What is the logic behind these values? rRNA for example, even though quite monotonous in terms of its diversity comprises 2/3 of the ribosome mass and given the requirements for constant protein synthesis, must be abundant. rRNA is actually more than an order of magnitude more abundant than all mRNA combined. At the same time, mRNA is rapidly degraded with a characteristic half-life of about 4 minutes (BNID 104324) versus the very stable rRNA that shows degradation (in vitro) only after several days (BNID 108023, 108024). Because of the fast degradation of mRNA the overall synthesis of mRNA required by the cell is not so small and amounts to about one half of the rRNA synthesis (at 40 minutes doubling time, BNID 100060). As another example for rationalizing the cell composition, the protein content, which is the dominant constituent, is suggested to be limited by crowding effects. Crowding more proteins per cytoplasm unit volume would hamper processes such as diffusion, which is already about ten fold slower inside the cell than in pure water. We discuss such effects in the vignette on “What are the time scales for diffusion in cells?”. The average protein concentration in the cytoplasm is already such that the average protein has a water hydration shell of only ≈10 water molecules separating it from the adjacent protein hydration shell.

The amount of lipid in a “typical cell” can be deduced directly from the surface area of the membrane, though for eukaryotes, the many internal membranes associated with organelles need to be included in the estimate. Let’s see how such an estimate works for the spherocylindrical, cigar-shaped, E. coli. At a diameter of ≈1 µm and for a characteristic growth rate where the overall length is ≈2 µm (1 µm cylinder and two half spherical caps of 1µm diameter each) the surface area is an elegant A=2π or ≈6 µm2. The volume is also a neat geometrical exercise that results in V=5π/12, or ≈1.3 µm3 (though we often will choose to discuss it as having a 1 µm 3 volume for simplicity where order of magnitude estimations are concerned). As discussed in the vignette on “What is the thickness of the cell membrane?“, the lipid bilayer is about 4 nm thick (while larger values often mentioned might stem from elements sticking out of the membrane). The volume of the membrane is thus about 6 µm2*4*10-3 µm =0.024 µm3. At ≈70% water and ≈30% dry mass of density ≈1.3 (BNID 104272) the overall density is ≈1.1 (BNID) and the dry mass has a volume of about 1.3 µm3*1.1 g/cm3*0.3/1.3 g/cm3≈0.33 µm3.  So the lipid bilayer occupies a fraction of about 7% of the dry mass. There are two lipid bilayers, the outer membrane and the cell membrane and thus we should double this value to ≈14%. Noting that proteins decorating the membrane occupy between a quarter and half of its area (BNID 105818) we are reasonably close to the empirically measured value of ≈9%.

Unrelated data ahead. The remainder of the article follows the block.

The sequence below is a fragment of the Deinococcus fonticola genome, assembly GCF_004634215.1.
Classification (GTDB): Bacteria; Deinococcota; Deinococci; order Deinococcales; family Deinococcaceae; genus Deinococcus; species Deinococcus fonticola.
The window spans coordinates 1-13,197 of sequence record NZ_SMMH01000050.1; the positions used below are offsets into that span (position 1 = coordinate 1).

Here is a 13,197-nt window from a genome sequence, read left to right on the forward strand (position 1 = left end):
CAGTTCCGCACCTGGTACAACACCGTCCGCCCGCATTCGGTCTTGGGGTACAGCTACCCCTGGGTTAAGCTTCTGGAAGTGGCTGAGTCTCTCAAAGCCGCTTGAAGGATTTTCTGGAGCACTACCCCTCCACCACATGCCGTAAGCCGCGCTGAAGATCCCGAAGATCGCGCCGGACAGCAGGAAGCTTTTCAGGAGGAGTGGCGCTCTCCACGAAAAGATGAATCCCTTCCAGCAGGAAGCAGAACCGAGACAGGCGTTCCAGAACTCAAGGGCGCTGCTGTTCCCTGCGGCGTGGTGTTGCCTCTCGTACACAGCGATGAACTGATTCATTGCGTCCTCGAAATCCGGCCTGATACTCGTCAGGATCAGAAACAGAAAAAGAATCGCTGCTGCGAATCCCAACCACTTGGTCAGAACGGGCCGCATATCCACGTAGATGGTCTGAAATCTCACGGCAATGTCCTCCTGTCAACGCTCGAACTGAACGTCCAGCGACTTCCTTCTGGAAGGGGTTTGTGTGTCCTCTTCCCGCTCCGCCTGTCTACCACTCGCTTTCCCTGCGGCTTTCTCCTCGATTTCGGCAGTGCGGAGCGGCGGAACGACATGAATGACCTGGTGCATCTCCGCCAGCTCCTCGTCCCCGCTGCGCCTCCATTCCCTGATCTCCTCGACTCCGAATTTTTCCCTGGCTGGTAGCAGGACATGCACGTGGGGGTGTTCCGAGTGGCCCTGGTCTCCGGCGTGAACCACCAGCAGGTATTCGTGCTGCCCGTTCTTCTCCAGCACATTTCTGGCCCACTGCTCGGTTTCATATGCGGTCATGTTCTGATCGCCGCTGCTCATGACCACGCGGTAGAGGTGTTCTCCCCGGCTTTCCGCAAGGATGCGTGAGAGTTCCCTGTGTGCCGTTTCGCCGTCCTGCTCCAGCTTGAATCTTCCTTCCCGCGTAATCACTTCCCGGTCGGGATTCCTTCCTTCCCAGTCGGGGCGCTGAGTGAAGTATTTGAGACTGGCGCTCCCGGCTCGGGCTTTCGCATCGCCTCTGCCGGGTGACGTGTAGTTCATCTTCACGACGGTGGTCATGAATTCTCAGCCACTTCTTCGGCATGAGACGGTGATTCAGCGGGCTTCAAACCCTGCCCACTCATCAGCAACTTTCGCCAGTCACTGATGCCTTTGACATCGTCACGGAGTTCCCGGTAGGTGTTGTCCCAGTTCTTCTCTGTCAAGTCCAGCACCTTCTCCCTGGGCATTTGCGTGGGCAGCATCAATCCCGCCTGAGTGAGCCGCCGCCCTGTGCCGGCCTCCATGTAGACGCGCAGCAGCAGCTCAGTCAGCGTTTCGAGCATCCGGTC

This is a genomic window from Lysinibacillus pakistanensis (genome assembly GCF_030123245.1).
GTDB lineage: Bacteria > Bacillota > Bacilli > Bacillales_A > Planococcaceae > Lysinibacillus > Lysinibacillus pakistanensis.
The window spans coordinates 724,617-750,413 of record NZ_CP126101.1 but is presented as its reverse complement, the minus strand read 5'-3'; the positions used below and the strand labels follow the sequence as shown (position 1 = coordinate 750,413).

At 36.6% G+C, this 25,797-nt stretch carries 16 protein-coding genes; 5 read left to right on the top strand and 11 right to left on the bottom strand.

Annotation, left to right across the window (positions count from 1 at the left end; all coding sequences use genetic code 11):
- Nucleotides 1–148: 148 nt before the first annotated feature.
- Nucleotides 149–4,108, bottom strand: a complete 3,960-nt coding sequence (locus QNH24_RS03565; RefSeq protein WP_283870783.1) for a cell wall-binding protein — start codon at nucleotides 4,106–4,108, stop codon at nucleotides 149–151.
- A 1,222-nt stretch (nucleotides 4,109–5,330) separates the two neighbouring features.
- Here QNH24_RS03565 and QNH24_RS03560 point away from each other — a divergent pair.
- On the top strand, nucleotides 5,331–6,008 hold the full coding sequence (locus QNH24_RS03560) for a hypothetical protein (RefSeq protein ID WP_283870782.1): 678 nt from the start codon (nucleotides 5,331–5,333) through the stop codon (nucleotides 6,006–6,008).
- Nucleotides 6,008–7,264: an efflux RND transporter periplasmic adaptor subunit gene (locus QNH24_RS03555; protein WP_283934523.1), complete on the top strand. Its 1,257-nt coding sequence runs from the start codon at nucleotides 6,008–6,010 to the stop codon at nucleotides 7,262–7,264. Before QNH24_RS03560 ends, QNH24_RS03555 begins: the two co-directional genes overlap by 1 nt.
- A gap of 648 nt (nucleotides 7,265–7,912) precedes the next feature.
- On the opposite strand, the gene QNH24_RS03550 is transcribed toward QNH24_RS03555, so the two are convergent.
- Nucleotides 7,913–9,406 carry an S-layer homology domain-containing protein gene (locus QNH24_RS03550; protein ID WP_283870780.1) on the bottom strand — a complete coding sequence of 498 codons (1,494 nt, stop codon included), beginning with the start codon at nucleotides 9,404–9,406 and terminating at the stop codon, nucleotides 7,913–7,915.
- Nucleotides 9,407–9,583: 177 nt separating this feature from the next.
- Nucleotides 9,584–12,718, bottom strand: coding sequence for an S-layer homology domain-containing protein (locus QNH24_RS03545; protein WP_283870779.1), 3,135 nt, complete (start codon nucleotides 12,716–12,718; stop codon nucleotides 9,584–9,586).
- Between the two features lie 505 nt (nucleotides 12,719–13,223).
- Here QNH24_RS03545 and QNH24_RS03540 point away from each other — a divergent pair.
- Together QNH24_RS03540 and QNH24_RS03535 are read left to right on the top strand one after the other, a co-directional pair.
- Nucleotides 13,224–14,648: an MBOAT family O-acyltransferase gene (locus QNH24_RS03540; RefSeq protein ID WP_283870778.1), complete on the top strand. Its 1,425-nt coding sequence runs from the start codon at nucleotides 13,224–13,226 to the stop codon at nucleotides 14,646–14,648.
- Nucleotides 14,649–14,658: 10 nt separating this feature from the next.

How does the composition change for different growth conditions and in various organisms? Given that the classic composition for E. coli was attained already in the ‘60s and ‘70s and that today we regularly read about quantitation of thousands of proteins and mRNA we might have expected the experimental response to this question to be a standard exercise. The methods for protein quantification are mostly variants of that developed by Lowry in 1951.  The paper announcing these methods which, after the first submission had been returned for drastic cuts by the journal, apparently became the most highly cited paper in the history of science with more than 200,000 citations. For all their virtues and citations, the methods in that work tend to be limited in their accuracy when applied to the full complement of cells, often turning into finicky biochemical ordeals. For example, other cell constituents such as glutathione, the main redox balancer of the cell, may influence the reading. As a result, comprehensive characterization of the cellular census for different conditions is mostly lacking. This situation limits our ability to get a true physiological or systems view of the dynamic cell and awaits revisiting by biologists merging good experimental hands with a quantitative bent.